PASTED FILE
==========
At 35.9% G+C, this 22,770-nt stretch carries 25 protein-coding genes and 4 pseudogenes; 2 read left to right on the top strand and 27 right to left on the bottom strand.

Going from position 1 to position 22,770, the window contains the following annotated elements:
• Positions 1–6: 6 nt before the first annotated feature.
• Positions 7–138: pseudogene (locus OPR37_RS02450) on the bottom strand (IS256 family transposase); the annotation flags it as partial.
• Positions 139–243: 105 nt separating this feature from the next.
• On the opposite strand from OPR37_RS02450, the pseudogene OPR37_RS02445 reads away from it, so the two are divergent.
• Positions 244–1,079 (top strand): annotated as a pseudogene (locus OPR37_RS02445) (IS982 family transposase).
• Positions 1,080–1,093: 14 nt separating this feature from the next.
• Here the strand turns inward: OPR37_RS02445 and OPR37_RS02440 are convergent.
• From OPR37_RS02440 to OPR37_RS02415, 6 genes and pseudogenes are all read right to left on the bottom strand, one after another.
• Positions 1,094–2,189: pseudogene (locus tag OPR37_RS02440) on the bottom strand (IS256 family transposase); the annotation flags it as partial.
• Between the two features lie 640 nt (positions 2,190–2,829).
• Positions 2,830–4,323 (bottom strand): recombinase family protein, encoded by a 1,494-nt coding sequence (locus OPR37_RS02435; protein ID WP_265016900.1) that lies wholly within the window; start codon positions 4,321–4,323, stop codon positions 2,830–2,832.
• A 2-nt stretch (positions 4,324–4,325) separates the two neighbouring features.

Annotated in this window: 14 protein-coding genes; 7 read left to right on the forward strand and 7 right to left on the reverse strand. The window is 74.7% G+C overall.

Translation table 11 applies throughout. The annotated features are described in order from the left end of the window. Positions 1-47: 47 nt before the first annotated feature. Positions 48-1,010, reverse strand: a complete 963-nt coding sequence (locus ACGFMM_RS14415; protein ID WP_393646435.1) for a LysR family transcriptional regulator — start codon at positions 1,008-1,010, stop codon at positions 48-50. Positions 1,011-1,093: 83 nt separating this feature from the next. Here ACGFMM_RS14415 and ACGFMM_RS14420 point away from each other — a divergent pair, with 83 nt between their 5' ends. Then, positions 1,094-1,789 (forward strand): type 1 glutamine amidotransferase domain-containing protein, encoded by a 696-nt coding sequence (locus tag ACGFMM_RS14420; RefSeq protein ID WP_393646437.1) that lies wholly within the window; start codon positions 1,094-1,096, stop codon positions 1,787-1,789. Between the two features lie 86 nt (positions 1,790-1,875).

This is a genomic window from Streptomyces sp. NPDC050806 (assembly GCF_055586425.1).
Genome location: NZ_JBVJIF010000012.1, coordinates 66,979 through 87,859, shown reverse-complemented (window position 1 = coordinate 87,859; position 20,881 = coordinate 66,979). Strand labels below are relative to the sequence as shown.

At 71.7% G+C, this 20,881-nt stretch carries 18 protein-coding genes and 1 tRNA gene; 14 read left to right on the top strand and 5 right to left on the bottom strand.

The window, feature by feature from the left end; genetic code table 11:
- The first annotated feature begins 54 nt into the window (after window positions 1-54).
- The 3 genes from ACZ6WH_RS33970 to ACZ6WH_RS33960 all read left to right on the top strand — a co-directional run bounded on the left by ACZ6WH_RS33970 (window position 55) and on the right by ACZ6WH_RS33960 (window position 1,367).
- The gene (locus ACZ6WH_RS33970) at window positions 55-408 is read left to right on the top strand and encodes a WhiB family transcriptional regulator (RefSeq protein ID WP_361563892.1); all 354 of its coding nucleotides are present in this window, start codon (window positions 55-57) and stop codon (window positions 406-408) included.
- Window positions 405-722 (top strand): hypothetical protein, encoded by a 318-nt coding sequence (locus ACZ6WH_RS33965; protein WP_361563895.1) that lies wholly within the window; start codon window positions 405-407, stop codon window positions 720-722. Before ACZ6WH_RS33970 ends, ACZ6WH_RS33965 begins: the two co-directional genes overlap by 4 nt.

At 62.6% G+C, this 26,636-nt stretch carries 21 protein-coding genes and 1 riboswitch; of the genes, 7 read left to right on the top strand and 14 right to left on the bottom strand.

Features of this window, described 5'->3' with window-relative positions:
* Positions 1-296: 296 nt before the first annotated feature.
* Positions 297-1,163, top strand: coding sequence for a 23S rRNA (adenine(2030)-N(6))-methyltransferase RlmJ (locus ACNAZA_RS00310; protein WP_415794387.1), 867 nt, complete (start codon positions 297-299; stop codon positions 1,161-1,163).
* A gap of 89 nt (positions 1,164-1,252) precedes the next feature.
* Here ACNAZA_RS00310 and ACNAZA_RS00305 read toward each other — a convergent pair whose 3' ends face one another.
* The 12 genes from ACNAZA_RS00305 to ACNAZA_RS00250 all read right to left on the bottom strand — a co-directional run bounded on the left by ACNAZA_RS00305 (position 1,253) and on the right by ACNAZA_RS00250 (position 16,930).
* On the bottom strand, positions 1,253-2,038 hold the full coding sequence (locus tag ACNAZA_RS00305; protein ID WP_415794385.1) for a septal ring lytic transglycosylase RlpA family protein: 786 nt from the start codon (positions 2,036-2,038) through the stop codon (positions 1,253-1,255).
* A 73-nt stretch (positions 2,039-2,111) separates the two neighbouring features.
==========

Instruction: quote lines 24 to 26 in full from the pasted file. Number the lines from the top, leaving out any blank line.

- Window positions 405-722 (top strand): hypothetical protein, encoded by a 318-nt coding sequence (locus ACZ6WH_RS33965; protein WP_361563895.1) that lies wholly within the window; start codon window positions 405-407, stop codon window positions 720-722. Before ACZ6WH_RS33970 ends, ACZ6WH_RS33965 begins: the two co-directional genes overlap by 4 nt.

At 62.6% G+C, this 26,636-nt stretch carries 21 protein-coding genes and 1 riboswitch; of the genes, 7 read left to right on the top strand and 14 right to left on the bottom strand.

Features of this window, described 5'->3' with window-relative positions: